Whether it's shooting T-shirts into the crowd or laser beams throughout the arena, entertaining with a mascot or informing with a smartphone app, the approaches run the gamut.
And while some added options provide the opportunity to generate additional revenue, team executives need to know when to dial it down and keep the focus on the game.
Just ask Chicago Bulls executive Jeff Wohlschlaeger, who has spent 15 years directing in-game entertainment at the perennially sold-out United Center. Each season demands new ways to enhance the fan experience, from up in the rafters to down at courtside.
"Fans are smart," Wohlschlaeger said. "We can't create fake energy and fans aren't going to cheer for no reason."
For teams, improving the in-game experience not only demonstrates value to fans, but it also provides opportunities to increase revenue. The trick is knowing when enough is enough.
"You can wallpaper the game presentation with sponsors' specific reads, but you can go over the edge," said Tom O'Grady, president of Gameplan Creative and in-game executive producer and consultant for the Chicago Fire and the Chicago Blackhawks.
"You want to sell everything you can but you want something that hooks the fans in," O'Grady said. "Teams are doing more of that than before, and off the shelf is not good enough anymore. It's about creating ideas that will stick."
So intertwined is the in-game fan experience and revenue that the Tampa Bay Rays now make it a policy to include game presentation staff on corporate sales calls, creating a seamless strategy between in-game presentation and sponsorship inventory.
Yet, at the same time, the Rays refuse to roll out a sponsored promotion during the middle of the eighth inning in order to preserve the feeling that the game belongs to the fans.
"Our fan experience department generates ideas that are put into sales pitches so they will be integrated from the beginning, but we are not going to do something that sacrifices the experience at the ballpark," said Brian Auld, senior vice president of business operations for the Rays. "We made the decision to protect that moment of the game that is exciting."
In the NBA, which has long pushed its in-game approach to new entertainment heights, some teams are moving away from an overly scripted strategy to ward off any in-game sponsorship overload.
"The in-game experience has gone from being overproduced to finding a balance between the basketball and entertainment," said Shelly Driggers, director of event presentation for the Orlando Magic. "We have scaled back on the number of fan prompts, while the number of replays shown on the scoreboard has gone far beyond what we have done in the past. We let the game be the game."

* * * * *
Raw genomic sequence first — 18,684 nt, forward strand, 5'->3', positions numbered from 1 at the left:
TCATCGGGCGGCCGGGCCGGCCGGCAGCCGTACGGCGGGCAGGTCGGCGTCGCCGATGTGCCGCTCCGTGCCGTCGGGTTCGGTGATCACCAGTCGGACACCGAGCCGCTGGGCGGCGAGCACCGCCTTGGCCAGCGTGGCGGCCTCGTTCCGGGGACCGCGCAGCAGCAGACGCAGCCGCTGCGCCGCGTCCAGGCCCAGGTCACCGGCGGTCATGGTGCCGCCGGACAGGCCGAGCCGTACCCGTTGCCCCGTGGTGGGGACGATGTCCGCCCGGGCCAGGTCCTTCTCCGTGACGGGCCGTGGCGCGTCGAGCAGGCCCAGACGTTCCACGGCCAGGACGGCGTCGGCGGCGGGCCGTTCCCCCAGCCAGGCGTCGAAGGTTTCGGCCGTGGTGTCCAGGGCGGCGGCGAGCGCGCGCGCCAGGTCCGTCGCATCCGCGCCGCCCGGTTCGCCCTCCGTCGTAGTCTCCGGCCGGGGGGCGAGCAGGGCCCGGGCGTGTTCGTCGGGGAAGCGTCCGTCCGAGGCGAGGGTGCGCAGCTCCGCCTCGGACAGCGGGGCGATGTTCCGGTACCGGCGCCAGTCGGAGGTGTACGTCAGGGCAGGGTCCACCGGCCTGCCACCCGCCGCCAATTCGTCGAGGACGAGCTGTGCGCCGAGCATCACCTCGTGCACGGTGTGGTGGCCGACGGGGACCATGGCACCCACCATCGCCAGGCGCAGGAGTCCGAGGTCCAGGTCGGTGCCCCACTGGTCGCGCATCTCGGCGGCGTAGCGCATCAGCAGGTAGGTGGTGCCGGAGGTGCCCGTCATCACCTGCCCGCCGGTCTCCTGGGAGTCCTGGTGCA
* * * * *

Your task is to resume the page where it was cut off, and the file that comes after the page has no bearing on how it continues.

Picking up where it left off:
NBA Entertainment logs every timeout of every NBA game and makes a video reel available for all teams. If a promotion or new entertainment element plays well in Portland, for example, teams in other markets will quickly adopt it.
In addition, the NBA assigns a game presentation manager to each of its 30 teams to assist and evaluate their in-game efforts through regular customer surveys. Every summer, the NBA holds a workshop for all in-game managers where new and best practices are discussed.
Currently, NBA teams are following a league mandate to increase player interaction inside arenas.
"Player imaging has been one of the focus points,"
Wohlschlaeger said. "We try to be creative in using players in our in-game and have them visible."
Baseball, Mannion said, is moving toward more sophisticated fan engagement between innings. He said baseball teams spend anywhere from $600,000 to $2 million on in-game operations for each 81-game home season.
But not all clubs share the "newer is better" opinion when it comes to in-game entertainment. Advances in technology bring a bigger price tag and more sponsorship revenue opportunities, but ill-timed execution can have a dampening effect on the fan experience.
Tim Beach, vice president of game operations and events for the New York Islanders, said the club previously launched a Zamboni race video game that was powered by text messages. Beach said the game was slow and complicated, and few fans actually engaged with it.
"During a TV timeout, you have 90 seconds to capture the fans, and if you spend the first 30 seconds explaining how a game is going to work, they are gone," Beach said.
Not all teams favor grassroots entertainment like the Islanders. The Los Angeles Kings start each game by beaming a laser light show across the arena as the players step out of a castle-shaped structure onto the ice. A light projection system beams televised movie clips and logos onto the ice.
According to Chris McGowan, chief operating officer for the Kings, both the laser system and projectors represent significant six-figure purchases for the club.
"Los Angeles is the creative capital of the world. We need to have a game presentation that is above the rest," McGowan said. "It is a significant expense, but people are paying good money to come to the arena, and we feel it is what people expect nowadays."Full article is here...